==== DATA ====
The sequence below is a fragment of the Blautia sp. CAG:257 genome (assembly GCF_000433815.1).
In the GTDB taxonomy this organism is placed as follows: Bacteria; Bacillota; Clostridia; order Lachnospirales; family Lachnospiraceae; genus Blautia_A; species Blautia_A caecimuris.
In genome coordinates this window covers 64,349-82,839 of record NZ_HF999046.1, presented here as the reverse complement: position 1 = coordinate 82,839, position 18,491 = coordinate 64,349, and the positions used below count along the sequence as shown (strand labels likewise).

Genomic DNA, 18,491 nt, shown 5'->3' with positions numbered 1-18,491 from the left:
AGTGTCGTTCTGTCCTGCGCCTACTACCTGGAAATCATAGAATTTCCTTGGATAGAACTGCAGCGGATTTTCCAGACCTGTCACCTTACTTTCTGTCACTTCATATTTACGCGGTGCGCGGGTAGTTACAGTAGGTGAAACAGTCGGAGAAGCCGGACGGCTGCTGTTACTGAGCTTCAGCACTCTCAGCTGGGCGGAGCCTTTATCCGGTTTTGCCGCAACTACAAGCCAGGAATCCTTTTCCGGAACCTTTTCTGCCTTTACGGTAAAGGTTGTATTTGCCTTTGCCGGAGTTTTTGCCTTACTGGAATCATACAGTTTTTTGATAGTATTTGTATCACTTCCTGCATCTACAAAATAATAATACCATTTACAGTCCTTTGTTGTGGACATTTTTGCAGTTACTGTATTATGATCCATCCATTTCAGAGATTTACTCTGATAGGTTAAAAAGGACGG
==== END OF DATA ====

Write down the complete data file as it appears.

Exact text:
The sequence below is a fragment of the Blautia sp. CAG:257 genome (assembly GCF_000433815.1).
In the GTDB taxonomy this organism is placed as follows: Bacteria; Bacillota; Clostridia; order Lachnospirales; family Lachnospiraceae; genus Blautia_A; species Blautia_A caecimuris.
In genome coordinates this window covers 64,349-82,839 of record NZ_HF999046.1, presented here as the reverse complement: position 1 = coordinate 82,839, position 18,491 = coordinate 64,349, and the positions used below count along the sequence as shown (strand labels likewise).

Genomic DNA, 18,491 nt, shown 5'->3' with positions numbered 1-18,491 from the left:
AGTGTCGTTCTGTCCTGCGCCTACTACCTGGAAATCATAGAATTTCCTTGGATAGAACTGCAGCGGATTTTCCAGACCTGTCACCTTACTTTCTGTCACTTCATATTTACGCGGTGCGCGGGTAGTTACAGTAGGTGAAACAGTCGGAGAAGCCGGACGGCTGCTGTTACTGAGCTTCAGCACTCTCAGCTGGGCGGAGCCTTTATCCGGTTTTGCCGCAACTACAAGCCAGGAATCCTTTTCCGGAACCTTTTCTGCCTTTACGGTAAAGGTTGTATTTGCCTTTGCCGGAGTTTTTGCCTTACTGGAATCATACAGTTTTTTGATAGTATTTGTATCACTTCCTGCATCTACAAAATAATAATACCATTTACAGTCCTTTGTTGTGGACATTTTTGCAGTTACTGTATTATGATCCATCCATTTCAGAGATTTACTCTGATAGGTTAAAAAGGACGG